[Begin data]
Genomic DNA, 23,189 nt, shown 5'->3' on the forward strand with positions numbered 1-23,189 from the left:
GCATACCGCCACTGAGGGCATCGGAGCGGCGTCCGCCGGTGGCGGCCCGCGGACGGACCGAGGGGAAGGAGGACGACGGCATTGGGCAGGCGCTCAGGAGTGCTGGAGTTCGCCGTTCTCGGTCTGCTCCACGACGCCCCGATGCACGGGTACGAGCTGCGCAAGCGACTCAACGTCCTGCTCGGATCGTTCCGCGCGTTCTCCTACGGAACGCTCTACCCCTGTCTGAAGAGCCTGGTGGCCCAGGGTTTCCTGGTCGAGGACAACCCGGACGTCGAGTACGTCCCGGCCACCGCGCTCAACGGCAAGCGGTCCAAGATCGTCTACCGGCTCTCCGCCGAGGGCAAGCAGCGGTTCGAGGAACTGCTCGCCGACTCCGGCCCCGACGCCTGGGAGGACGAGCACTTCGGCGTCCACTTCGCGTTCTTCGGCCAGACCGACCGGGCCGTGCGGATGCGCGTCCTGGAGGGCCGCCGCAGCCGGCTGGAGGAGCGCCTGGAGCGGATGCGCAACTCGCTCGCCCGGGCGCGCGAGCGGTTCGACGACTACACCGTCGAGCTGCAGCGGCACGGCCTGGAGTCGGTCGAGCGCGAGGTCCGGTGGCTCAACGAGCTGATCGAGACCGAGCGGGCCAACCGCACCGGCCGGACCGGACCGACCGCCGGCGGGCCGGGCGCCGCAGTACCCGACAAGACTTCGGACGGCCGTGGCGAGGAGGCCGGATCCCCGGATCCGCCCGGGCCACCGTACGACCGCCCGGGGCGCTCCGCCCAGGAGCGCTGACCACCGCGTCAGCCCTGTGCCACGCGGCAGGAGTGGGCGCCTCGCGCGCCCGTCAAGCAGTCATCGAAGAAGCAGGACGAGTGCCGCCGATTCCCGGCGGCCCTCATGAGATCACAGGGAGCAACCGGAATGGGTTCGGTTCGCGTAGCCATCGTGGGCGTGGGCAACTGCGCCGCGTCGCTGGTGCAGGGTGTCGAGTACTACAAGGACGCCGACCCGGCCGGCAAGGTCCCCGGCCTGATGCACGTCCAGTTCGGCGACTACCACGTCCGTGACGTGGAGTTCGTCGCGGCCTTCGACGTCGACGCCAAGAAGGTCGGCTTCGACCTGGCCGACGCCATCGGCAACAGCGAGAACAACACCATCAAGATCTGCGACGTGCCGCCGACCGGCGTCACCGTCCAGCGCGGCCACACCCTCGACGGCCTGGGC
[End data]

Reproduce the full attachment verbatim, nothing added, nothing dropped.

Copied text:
Genomic DNA, 23,189 nt, shown 5'->3' on the forward strand with positions numbered 1-23,189 from the left:
GCATACCGCCACTGAGGGCATCGGAGCGGCGTCCGCCGGTGGCGGCCCGCGGACGGACCGAGGGGAAGGAGGACGACGGCATTGGGCAGGCGCTCAGGAGTGCTGGAGTTCGCCGTTCTCGGTCTGCTCCACGACGCCCCGATGCACGGGTACGAGCTGCGCAAGCGACTCAACGTCCTGCTCGGATCGTTCCGCGCGTTCTCCTACGGAACGCTCTACCCCTGTCTGAAGAGCCTGGTGGCCCAGGGTTTCCTGGTCGAGGACAACCCGGACGTCGAGTACGTCCCGGCCACCGCGCTCAACGGCAAGCGGTCCAAGATCGTCTACCGGCTCTCCGCCGAGGGCAAGCAGCGGTTCGAGGAACTGCTCGCCGACTCCGGCCCCGACGCCTGGGAGGACGAGCACTTCGGCGTCCACTTCGCGTTCTTCGGCCAGACCGACCGGGCCGTGCGGATGCGCGTCCTGGAGGGCCGCCGCAGCCGGCTGGAGGAGCGCCTGGAGCGGATGCGCAACTCGCTCGCCCGGGCGCGCGAGCGGTTCGACGACTACACCGTCGAGCTGCAGCGGCACGGCCTGGAGTCGGTCGAGCGCGAGGTCCGGTGGCTCAACGAGCTGATCGAGACCGAGCGGGCCAACCGCACCGGCCGGACCGGACCGACCGCCGGCGGGCCGGGCGCCGCAGTACCCGACAAGACTTCGGACGGCCGTGGCGAGGAGGCCGGATCCCCGGATCCGCCCGGGCCACCGTACGACCGCCCGGGGCGCTCCGCCCAGGAGCGCTGACCACCGCGTCAGCCCTGTGCCACGCGGCAGGAGTGGGCGCCTCGCGCGCCCGTCAAGCAGTCATCGAAGAAGCAGGACGAGTGCCGCCGATTCCCGGCGGCCCTCATGAGATCACAGGGAGCAACCGGAATGGGTTCGGTTCGCGTAGCCATCGTGGGCGTGGGCAACTGCGCCGCGTCGCTGGTGCAGGGTGTCGAGTACTACAAGGACGCCGACCCGGCCGGCAAGGTCCCCGGCCTGATGCACGTCCAGTTCGGCGACTACCACGTCCGTGACGTGGAGTTCGTCGCGGCCTTCGACGTCGACGCCAAGAAGGTCGGCTTCGACCTGGCCGACGCCATCGGCAACAGCGAGAACAACACCATCAAGATCTGCGACGTGCCGCCGACCGGCGTCACCGTCCAGCGCGGCCACACCCTCGACGGCCTGGGC